The Braille Monitor                                                                                       June 2003

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Valley Album

by Ed Kemmick

From the Editor: On February 6, 2003, the Billings Gazette published a piece about Federationist Jim Aldrich and his method of traveling around town as a blind person. The reporter, who writes a monthly column providing snapshots of people in the Yellowstone area, did a fine job of expressing Jim's attitudes while educating the public about one of their neighbors. Here is the article:

Jim Aldrich knows he's lucky to be living at the turn of the third millennium. "If I lived a hundred years ago and had to make a wood fire, I don't think I'd survive," he said. "We've got it pretty good."

Among the technological devices that make his life pretty good are talking clocks, a talking thermometer, a microwave oven with a Braille keypad, and a computer that can translate text into audio. He also has a couple of Palm Pilot‑like devices that convert information from the Internet into refreshable Braille on a miniature keyboard.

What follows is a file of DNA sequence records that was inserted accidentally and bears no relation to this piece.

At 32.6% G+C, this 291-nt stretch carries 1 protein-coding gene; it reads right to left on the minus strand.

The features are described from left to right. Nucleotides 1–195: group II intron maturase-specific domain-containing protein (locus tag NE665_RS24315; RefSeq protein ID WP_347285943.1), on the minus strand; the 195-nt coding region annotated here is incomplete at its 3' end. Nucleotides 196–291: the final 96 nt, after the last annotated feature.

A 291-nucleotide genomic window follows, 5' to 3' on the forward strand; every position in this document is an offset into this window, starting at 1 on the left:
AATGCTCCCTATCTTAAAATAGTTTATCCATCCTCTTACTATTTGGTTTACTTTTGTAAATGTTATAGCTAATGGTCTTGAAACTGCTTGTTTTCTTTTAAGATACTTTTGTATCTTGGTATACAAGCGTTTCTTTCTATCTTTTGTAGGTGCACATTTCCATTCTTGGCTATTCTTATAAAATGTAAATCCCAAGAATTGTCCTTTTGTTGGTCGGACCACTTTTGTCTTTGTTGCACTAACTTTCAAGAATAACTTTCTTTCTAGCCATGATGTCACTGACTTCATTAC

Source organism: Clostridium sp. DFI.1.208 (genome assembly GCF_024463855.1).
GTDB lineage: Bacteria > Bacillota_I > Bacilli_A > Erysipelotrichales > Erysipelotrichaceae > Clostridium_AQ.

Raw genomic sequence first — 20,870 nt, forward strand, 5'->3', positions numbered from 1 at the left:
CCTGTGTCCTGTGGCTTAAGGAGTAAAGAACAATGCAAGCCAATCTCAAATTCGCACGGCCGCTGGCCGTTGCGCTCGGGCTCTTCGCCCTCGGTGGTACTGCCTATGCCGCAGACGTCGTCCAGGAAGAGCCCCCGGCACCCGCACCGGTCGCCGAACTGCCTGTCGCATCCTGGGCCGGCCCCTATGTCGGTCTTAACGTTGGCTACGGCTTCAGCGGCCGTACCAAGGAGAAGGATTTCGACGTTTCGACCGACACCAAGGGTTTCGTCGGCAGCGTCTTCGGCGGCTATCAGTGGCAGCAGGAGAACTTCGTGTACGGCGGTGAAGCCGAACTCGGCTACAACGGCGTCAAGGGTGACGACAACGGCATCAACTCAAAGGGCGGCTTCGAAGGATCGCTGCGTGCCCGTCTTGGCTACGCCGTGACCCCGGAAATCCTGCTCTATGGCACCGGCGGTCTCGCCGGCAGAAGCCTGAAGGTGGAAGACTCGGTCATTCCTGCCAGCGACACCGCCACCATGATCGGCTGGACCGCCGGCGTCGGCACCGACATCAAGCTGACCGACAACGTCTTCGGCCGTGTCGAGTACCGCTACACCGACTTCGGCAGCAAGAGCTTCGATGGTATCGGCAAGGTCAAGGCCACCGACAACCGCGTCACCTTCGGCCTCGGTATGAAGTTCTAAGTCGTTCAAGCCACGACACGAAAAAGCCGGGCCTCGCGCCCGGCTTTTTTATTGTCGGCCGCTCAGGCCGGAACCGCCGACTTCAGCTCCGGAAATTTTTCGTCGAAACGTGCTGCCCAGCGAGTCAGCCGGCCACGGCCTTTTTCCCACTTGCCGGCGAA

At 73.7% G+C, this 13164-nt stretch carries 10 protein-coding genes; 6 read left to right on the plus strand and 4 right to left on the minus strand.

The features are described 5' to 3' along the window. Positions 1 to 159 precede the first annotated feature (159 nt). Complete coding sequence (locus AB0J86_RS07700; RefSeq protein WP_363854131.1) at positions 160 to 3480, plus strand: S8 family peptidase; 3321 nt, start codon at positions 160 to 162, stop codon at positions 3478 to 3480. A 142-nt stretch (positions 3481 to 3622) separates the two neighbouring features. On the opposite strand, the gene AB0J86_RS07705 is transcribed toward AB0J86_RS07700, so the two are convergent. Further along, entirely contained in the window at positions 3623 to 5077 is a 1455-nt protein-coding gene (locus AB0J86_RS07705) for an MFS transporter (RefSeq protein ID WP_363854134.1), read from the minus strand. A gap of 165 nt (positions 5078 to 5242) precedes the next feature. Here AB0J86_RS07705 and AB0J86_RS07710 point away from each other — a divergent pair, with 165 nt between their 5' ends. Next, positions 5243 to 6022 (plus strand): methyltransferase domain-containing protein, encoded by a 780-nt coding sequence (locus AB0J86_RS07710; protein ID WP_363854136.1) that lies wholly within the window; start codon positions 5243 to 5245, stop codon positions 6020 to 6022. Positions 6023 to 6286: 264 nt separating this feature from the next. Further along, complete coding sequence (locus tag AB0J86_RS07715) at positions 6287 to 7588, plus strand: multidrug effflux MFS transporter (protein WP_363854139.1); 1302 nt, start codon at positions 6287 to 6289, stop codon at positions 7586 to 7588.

But when Jim ventures outside his house, he leaves technology behind and confronts a world that he can't see, armed only with a white cane, his sense of hearing, and his sense of touch. His cane, made of flexible fiberglass with a steel tip, tells Jim most of what he needs to know. His ears are alert for what's going on in a wider area, but mainly he concentrates on the small swath of space directly in front of him, the space reached by his cane.

The cane tells him about cracks in the sidewalk, about potholes and fire hydrants, curbs, patches of ice, telephone poles, fences, and stop signs. He moves forward like a mine sweeper, his cane constantly in motion. By describing a small arc with the tip of the cane and directing his steps toward the middle of the arc, Jim is able to proceed in a relatively straight line.